The Metamorphosis of China’s Trade Policy

  • Daniel Aronoff


Part I of this book analyzes the forces that generated the US housing boom of the 2000s. The most important causal element, it shall be argued, was China’s trade surplus with the United States. Therefore, I begin with a brief account of China’s emergence at the turn of the twenty-first century as the greatest trading nation on earth and the propagator of a large trade imbalance with the United States.


Financial Crisis World Trade Organization Pearl River Delta Chinese Communist Party Domestic Investment 
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  1. 2.
    Jonathan D. Spence, The Search for Modern China (W.W. Norton & Company, 1999), p. 122.Google Scholar
  2. 3.
    J. L. Cranmer-Byng (ed.), An Embassy to China: Lord Macartney’s Journal, 1793–1794 (London, 1962), p. 340.Google Scholar
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    Zhao Ziyang, Prisoner of the State, the Secret Journal of Zhao Ziyang (Simon and Schuster, 2009), p. 97.Google Scholar
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    Ibid., p. 137.Google Scholar
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    Ibid., p. 102.Google Scholar
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    Ibid., p. 107.Google Scholar
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    Ibid., p. 149.Google Scholar
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    Yasheng Huang, Capitalism with Chinese Characteristics: Entrepreneurship and the State (Cambridge University Press, 2008).CrossRefGoogle Scholar
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    For an analysis of China’s economic policies in the 1990s, see Yiping Huang and Kunyu Tao, Causes of and Remedies for the People’s Republic of China’s External Imbalances: The Role of Factor Market Distortions (Asian Development Bank Institute WP No. 279 April 2011); and Dennis Tao Yang, “Aggregate Savings and External Imbalances in China,” Journal of Economic Perspectives, Vol. 26, Number 4 (2012): 125–146.CrossRefGoogle Scholar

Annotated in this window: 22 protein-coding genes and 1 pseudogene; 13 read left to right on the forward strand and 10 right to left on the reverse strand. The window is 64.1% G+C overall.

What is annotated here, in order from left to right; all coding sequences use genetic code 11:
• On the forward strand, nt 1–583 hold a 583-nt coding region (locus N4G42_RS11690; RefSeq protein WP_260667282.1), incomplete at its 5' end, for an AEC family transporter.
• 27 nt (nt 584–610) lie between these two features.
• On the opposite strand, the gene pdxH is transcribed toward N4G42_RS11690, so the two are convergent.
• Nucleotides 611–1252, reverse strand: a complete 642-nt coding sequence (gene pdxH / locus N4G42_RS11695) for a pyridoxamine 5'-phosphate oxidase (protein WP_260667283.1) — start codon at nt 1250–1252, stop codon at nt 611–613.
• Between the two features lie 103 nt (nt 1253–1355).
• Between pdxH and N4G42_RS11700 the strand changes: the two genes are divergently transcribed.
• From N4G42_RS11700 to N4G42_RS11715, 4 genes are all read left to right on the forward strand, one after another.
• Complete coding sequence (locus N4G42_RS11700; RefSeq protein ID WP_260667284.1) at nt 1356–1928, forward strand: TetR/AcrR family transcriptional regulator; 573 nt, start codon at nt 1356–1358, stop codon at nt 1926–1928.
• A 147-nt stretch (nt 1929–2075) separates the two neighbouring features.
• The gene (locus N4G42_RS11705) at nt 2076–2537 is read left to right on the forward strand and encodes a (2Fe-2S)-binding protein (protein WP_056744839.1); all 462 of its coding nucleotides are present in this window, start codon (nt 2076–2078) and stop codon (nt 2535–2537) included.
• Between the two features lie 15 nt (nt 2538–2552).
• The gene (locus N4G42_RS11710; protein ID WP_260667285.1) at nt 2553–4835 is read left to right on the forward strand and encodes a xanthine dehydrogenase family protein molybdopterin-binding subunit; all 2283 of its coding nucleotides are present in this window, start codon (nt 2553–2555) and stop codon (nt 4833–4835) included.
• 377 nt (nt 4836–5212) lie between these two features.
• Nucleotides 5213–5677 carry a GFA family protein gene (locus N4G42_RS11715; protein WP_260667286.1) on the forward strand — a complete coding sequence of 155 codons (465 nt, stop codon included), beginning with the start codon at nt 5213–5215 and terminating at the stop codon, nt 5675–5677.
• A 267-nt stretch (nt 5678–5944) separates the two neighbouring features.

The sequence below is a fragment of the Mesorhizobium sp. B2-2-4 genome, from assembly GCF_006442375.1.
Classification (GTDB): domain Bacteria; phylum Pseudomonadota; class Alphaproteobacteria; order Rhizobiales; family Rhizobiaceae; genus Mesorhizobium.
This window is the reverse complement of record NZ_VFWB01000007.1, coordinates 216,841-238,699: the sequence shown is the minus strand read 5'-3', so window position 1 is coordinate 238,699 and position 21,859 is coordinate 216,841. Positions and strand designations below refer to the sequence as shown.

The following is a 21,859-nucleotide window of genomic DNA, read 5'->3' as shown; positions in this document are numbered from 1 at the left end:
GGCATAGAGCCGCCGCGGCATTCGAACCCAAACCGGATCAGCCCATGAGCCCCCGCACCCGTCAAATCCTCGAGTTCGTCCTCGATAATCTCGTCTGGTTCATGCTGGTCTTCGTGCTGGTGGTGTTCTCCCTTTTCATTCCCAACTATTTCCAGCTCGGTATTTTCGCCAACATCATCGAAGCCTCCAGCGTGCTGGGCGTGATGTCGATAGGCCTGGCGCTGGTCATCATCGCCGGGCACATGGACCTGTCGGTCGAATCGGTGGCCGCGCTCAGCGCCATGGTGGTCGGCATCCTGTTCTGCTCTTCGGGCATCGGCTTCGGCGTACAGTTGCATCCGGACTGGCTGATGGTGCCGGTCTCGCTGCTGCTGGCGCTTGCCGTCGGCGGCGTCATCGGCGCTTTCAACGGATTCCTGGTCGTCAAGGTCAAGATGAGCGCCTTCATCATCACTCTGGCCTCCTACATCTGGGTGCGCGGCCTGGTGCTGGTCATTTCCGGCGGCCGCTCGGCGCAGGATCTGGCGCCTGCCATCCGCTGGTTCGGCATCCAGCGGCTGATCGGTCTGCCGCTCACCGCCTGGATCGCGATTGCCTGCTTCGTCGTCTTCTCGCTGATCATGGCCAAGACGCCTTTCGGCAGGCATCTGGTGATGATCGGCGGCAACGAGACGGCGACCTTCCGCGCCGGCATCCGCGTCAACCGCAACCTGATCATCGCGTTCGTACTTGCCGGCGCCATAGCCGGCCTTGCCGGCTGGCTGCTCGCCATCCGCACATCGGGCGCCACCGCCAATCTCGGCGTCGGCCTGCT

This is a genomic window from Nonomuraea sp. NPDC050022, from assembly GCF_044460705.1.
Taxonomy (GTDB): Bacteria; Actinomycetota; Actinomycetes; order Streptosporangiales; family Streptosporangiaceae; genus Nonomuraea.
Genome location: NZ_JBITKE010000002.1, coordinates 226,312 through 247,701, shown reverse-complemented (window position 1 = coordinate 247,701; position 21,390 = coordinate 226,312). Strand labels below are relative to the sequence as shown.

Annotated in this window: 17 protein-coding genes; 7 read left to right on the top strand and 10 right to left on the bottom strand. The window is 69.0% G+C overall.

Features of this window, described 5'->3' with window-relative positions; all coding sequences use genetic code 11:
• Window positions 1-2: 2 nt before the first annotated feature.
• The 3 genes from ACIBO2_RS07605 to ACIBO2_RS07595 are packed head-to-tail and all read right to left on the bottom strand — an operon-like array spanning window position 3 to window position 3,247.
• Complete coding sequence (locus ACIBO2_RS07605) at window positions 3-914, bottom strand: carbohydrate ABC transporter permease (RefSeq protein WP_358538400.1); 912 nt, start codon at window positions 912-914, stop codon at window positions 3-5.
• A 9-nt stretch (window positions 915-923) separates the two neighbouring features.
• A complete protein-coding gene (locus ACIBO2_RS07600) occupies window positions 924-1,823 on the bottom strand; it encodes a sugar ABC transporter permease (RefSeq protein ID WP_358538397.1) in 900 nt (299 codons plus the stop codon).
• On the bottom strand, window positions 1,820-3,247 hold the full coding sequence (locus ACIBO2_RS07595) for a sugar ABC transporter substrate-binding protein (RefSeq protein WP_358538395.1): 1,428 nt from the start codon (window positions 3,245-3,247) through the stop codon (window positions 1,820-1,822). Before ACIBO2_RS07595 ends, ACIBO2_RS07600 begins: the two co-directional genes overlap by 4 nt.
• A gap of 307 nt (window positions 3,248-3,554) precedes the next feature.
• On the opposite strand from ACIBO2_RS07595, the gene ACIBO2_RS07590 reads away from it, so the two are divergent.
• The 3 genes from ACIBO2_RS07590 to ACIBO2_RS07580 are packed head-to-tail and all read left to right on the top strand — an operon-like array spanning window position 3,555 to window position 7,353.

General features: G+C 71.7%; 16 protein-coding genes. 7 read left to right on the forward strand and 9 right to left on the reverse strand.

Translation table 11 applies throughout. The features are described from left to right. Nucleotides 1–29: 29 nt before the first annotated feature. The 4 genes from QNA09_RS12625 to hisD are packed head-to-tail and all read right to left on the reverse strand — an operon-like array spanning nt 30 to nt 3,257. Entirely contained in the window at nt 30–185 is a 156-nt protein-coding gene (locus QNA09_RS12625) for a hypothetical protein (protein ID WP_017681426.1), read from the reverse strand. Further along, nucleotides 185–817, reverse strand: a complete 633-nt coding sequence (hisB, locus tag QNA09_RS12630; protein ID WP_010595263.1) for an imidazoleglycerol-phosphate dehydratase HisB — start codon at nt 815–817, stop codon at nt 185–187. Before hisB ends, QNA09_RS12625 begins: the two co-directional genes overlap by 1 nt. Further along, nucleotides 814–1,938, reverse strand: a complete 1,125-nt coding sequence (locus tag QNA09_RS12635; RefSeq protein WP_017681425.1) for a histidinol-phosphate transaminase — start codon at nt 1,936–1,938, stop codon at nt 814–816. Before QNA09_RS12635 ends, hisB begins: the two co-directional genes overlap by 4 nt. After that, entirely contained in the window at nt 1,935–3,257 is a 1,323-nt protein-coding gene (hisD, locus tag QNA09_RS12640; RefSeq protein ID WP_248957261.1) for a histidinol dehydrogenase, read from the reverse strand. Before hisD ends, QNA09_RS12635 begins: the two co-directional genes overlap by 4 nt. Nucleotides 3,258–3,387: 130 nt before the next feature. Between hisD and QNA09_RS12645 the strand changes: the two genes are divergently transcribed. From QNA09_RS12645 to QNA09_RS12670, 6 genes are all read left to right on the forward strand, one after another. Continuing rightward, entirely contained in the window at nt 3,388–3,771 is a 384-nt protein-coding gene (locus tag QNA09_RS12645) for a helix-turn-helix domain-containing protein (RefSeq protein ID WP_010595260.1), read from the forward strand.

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    See Rudolph Bems, Robert C. Johnson, and Kei-Mu Yi, “Vertical Linkages and the Collapse of Global Trade,” American Economic Review Papers & Proceedings, Vol. 101 (2011): 308–312.CrossRefGoogle Scholar
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    The cost of transport and the ability to coordinate activities across vast distances have also been factors in shaping supply chains. The growth of international trade is, in part, a consequence of the dramatic reduction in transport and communications costs over the past several decades. For an empirical analysis of the complex role of transport costs in international trade in recent decades, see David Hummels, “Transportation Costs and International Trade in the Second Era of Globalization,” Journal of Economic Perspectives, Vol. 21, No. 3 (2007): 131–154.CrossRefGoogle Scholar
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    This is an application of F. A. Hayek’s theory that production processes involve a tradeoff between time and cost—the longer the period of production, the lower the unit cost. For this reason lower interest rates induce longer production chains. See F. A. Hayek, Prices and Production (New York: August M. Kelly, 1931). The concept was originally developed by Eugen Bohm-Bewerk. For a modern exposition, see John Hicks, Capital and Time (Oxford, UK: Clarendon Press, 1987).Google Scholar
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    Adam Smith, The Wealth of Nations, Modern Library Edition (Random House Inc., 1994 [1776]), p. 694. The passage quoted in the text occurs in the context of qualifications to the definition as stated. Smith’s concept of mercantilism involved running surpluses in the trade of final goods. In order to achieve that end, mercantilists will often restrict exportation of capital goods (or intellectual property) that might aid foreigners in developing competing final goods. Likewise, the mercantilists will promote the importation of capital goods that improve the competitiveness of its exports of final goods. The ultimate goal, however, is the same as stated in the text—to run “an advantageous balance of trade.”Google Scholar
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    US Department of the Treasury, Report on Foreign Portfolio Holdings if US Securities, which is updated periodically. Also note that many economists believe these figures are understated by as much as 18 percent, since they do not include holdings of China’s main Sovereign Wealth Fund, China Investment Corporation, and those held by state banks. See Brad Setser and Arpena Paudney, China’s $1.7Trillion Bet: China’s External Portfolio and Dollar Reserves (Council on Foreign Relations, 2009).Google Scholar

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© Daniel Aronoff 2016

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  • Daniel Aronoff

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